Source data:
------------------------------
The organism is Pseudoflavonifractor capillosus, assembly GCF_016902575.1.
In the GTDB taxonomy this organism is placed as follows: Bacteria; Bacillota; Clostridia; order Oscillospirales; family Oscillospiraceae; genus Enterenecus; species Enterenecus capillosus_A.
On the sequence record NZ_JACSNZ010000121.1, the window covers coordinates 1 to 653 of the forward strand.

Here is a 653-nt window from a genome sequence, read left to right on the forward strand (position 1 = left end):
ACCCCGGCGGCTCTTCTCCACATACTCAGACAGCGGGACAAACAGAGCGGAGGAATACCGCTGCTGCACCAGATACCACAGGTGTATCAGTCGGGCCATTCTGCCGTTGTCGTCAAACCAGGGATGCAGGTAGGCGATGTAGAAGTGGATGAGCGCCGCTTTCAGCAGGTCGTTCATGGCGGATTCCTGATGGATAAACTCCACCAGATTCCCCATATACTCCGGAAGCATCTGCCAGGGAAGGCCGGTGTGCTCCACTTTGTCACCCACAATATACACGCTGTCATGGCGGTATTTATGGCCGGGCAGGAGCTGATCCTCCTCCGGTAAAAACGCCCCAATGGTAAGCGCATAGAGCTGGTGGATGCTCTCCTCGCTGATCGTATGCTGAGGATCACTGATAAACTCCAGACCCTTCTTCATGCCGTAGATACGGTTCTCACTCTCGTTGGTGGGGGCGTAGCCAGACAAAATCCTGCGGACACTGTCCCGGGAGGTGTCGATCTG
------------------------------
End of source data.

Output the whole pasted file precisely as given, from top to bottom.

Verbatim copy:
The organism is Pseudoflavonifractor capillosus, assembly GCF_016902575.1.
In the GTDB taxonomy this organism is placed as follows: Bacteria; Bacillota; Clostridia; order Oscillospirales; family Oscillospiraceae; genus Enterenecus; species Enterenecus capillosus_A.
On the sequence record NZ_JACSNZ010000121.1, the window covers coordinates 1 to 653 of the forward strand.

Here is a 653-nt window from a genome sequence, read left to right on the forward strand (position 1 = left end):
ACCCCGGCGGCTCTTCTCCACATACTCAGACAGCGGGACAAACAGAGCGGAGGAATACCGCTGCTGCACCAGATACCACAGGTGTATCAGTCGGGCCATTCTGCCGTTGTCGTCAAACCAGGGATGCAGGTAGGCGATGTAGAAGTGGATGAGCGCCGCTTTCAGCAGGTCGTTCATGGCGGATTCCTGATGGATAAACTCCACCAGATTCCCCATATACTCCGGAAGCATCTGCCAGGGAAGGCCGGTGTGCTCCACTTTGTCACCCACAATATACACGCTGTCATGGCGGTATTTATGGCCGGGCAGGAGCTGATCCTCCTCCGGTAAAAACGCCCCAATGGTAAGCGCATAGAGCTGGTGGATGCTCTCCTCGCTGATCGTATGCTGAGGATCACTGATAAACTCCAGACCCTTCTTCATGCCGTAGATACGGTTCTCACTCTCGTTGGTGGGGGCGTAGCCAGACAAAATCCTGCGGACACTGTCCCGGGAGGTGTCGATCTG